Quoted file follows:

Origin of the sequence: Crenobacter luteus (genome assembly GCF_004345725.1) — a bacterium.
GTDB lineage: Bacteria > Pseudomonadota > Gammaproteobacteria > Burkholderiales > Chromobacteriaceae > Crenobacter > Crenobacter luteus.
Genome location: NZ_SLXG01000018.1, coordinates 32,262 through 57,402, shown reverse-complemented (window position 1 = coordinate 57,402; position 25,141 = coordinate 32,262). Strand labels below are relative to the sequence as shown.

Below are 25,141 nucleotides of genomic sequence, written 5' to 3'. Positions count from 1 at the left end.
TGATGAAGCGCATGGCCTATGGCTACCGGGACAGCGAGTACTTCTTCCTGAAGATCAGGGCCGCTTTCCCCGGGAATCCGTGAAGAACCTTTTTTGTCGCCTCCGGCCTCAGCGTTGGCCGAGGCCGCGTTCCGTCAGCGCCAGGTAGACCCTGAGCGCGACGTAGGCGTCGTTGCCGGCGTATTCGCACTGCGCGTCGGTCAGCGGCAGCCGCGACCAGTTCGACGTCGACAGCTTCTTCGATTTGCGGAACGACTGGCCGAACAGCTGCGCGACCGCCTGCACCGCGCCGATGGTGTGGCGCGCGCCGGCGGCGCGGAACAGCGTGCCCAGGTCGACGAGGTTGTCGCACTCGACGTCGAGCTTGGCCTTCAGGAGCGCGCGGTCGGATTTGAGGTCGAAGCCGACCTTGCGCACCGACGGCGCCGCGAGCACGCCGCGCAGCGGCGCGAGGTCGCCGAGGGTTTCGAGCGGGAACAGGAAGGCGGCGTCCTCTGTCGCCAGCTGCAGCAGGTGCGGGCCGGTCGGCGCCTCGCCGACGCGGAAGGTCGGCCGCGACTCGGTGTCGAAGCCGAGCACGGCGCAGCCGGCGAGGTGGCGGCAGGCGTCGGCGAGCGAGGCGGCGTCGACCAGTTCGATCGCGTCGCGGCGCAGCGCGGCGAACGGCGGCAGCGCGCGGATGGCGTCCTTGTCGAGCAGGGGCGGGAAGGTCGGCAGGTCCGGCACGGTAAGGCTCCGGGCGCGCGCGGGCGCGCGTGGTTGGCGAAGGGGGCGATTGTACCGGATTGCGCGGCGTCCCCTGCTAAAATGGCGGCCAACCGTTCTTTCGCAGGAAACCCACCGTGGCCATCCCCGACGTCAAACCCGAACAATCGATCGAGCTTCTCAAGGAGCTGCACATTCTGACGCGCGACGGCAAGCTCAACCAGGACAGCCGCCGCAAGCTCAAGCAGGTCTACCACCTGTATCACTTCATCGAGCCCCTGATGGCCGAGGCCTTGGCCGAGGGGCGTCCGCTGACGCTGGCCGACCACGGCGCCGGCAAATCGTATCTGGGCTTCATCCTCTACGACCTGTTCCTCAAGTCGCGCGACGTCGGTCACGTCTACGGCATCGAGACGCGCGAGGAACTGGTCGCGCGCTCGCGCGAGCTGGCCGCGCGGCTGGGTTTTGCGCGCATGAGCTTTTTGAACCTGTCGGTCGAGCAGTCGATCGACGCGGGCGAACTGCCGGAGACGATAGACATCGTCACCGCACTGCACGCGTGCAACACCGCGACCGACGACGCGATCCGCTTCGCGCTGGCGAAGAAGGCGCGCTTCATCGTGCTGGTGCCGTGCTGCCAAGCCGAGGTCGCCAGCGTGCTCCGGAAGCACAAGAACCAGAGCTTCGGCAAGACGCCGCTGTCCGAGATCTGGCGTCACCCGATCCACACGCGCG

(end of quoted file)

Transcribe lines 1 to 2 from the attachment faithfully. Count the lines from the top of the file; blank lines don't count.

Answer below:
Origin of the sequence: Crenobacter luteus (genome assembly GCF_004345725.1) — a bacterium.
GTDB lineage: Bacteria > Pseudomonadota > Gammaproteobacteria > Burkholderiales > Chromobacteriaceae > Crenobacter > Crenobacter luteus.